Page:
Parents with children battling the nodding
syndrome in Omoro district want the government to relocate the treatment center
from a disputed piece of land. This follows a decision by the Jaka-Akera clan to
push for compensation for the six-acre piece of land hosting the defunct
treatment center in Akoyo village, Lamola Parish in Odek sub-county.
Michael Rachkara, the area LC 1 Chairperson, says that the Jaka-Akera clan
donated the land in 2012 to Hope for Humans, a charity organization that built
the centre to treat nodding syndrome patients.
The center, which was solely, financed by an American neurologist, Dr.
Suzanne Gazda, closed shop in 2017 due to funding shortfalls.
The organization handed over the center to Omoro District Local Government.
However, over 80 households of the clan want the government to compensate them by
employing their sons and daughters in different entities.
In a petition
delivered to the Office of the Prime Minister through Omoro District Local
Government in 2018, Jaka-Akera Clan also want the government to reward each of
the households 30 pieces of iron sheets, a pair of oxen and ox-ploughs to boost
David Ojok, another parent says rising and safeguarding the patients against
fire, water and abuse by evil-minded people from home is so demanding, arguing
that the government should seek an alternative space to build a new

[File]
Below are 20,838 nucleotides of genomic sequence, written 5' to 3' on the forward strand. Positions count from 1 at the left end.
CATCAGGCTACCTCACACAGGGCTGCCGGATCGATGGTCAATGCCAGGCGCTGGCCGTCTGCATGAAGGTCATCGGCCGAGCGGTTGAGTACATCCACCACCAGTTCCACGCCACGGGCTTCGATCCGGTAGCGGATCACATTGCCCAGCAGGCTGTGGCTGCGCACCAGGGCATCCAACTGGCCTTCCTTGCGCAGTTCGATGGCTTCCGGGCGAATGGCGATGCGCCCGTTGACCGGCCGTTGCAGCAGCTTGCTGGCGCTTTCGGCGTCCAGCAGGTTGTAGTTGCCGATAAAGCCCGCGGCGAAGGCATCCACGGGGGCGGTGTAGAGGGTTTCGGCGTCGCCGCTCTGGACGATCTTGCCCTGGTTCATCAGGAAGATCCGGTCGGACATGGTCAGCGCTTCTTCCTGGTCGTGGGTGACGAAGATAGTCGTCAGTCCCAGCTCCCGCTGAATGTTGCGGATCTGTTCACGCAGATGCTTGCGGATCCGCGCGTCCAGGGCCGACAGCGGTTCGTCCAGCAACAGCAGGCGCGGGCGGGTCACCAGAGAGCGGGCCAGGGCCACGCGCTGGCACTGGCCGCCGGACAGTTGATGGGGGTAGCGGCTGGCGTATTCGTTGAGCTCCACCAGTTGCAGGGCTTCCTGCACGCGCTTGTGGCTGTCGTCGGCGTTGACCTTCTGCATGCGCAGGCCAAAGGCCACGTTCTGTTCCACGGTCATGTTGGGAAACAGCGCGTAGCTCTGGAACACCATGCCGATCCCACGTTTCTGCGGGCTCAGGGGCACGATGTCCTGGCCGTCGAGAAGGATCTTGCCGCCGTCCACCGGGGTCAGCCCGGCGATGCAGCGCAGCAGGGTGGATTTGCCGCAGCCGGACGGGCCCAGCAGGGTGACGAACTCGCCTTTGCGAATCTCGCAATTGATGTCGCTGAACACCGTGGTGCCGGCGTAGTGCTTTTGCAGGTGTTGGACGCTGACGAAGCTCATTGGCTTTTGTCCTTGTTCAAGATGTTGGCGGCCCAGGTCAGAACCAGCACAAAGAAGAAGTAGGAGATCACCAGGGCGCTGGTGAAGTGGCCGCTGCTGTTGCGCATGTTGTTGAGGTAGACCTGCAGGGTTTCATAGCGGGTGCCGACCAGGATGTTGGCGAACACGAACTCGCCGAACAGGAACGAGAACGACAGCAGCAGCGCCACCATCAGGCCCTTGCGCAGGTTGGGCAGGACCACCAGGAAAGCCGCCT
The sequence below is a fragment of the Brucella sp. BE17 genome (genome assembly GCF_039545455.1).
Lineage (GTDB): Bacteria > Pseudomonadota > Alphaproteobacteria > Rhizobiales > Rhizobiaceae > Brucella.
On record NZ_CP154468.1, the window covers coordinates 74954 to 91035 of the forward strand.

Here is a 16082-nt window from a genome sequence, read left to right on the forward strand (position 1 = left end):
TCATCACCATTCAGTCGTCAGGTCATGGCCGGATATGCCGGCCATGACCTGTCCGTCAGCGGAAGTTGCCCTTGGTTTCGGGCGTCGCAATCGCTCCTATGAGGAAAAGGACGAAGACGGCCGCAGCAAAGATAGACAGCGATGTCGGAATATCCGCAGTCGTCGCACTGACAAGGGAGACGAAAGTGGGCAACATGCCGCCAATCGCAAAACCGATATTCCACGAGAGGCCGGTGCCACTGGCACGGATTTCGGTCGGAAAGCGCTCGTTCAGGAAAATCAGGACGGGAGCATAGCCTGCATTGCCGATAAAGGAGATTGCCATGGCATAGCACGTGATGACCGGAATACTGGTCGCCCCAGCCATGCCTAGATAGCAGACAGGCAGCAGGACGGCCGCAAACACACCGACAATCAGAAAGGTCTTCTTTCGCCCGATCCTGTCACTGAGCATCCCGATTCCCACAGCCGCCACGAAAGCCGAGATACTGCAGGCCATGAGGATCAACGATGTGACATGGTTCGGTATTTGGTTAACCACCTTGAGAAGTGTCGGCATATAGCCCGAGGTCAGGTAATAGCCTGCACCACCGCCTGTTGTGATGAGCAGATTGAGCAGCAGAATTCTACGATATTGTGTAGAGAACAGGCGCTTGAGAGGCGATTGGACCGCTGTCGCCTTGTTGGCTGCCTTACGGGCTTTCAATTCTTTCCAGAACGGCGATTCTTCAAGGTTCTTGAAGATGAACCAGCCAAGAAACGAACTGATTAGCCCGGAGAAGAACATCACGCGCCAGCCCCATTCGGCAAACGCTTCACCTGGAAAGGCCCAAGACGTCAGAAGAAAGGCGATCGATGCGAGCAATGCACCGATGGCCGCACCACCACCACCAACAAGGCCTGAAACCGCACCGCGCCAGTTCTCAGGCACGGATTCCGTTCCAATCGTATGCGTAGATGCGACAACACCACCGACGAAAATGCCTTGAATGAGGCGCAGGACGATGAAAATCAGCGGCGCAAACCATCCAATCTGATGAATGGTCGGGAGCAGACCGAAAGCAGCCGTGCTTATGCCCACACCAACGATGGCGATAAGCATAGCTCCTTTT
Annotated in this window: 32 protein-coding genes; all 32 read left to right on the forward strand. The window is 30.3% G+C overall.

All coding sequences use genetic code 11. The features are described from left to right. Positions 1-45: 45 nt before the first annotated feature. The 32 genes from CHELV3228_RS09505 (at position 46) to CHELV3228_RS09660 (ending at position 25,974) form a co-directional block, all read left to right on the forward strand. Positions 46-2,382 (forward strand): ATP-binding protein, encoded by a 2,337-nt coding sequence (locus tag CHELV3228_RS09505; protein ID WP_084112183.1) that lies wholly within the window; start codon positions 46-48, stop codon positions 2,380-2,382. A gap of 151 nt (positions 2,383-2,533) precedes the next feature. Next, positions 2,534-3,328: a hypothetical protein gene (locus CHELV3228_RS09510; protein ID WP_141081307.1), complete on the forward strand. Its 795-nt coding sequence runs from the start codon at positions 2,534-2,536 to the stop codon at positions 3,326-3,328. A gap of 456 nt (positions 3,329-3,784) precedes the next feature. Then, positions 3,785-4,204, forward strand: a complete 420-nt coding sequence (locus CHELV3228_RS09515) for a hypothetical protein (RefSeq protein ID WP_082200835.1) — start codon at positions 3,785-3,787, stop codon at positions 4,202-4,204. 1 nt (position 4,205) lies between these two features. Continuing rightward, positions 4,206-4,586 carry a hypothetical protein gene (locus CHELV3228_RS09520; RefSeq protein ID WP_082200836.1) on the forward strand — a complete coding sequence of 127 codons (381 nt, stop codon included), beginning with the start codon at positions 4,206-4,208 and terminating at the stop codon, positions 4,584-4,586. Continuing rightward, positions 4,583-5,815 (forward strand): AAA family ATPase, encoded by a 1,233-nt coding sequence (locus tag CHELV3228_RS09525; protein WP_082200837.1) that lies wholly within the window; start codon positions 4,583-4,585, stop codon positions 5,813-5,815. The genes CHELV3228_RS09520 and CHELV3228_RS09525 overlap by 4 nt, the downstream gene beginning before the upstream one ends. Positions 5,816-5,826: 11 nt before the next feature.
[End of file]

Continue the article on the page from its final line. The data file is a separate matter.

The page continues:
//Cue in..."Ma kijuk centa….”
Cue out… Pader bene mukene.”//
Richard Lukica is another concerned parent in neighbouring Ajan village. He says
that instead of the government bowing to the compensation pressure, it should
solicit for alternative land elsewhere and construct a befitting center for the
//Cue in..."Peko tye matek….
Cue out… ikin gang kany.”//
Omoro District Health Officer, Robert Ongom, disclosed that over 120 households
largely in Odek Sub-County have children suffering from the condition. He says
the District monitors their situation through monthly outreach programs.
//Cue in..."Through the District…..”
Cue out… more medications.”//
Douglas Peter Okello, the Omoro District Chairperson says the condition of the
patients remain appalling, adding that in 2019, he wrote to the Office of the
Prime Minister requesting that the households be supported with livestock to
improve their livelihoods in vain.
//Cue in..."I have advocated….”
Cue out… we are looking at.”//
Some parents say the defunct Hope for Humans Centre was home to over 3000
children with nodding disease drawn from the eight districts of Acholi and
parts of Lango sub-region. At the centre they were fed on nutritious meals and
offered accommodation, care and treatment.
The nodding disease and epilepsy epidemic started around 2000 and
declined in 2008. No new case has been recorded since 2015. Overall, 2,143
nodding syndrome cases and 137 deaths were reported between 2012 and 2017,
according to the Ministry of Health. Most of the cases that had been reported
as Nodding Syndrome turned out to be epilepsy.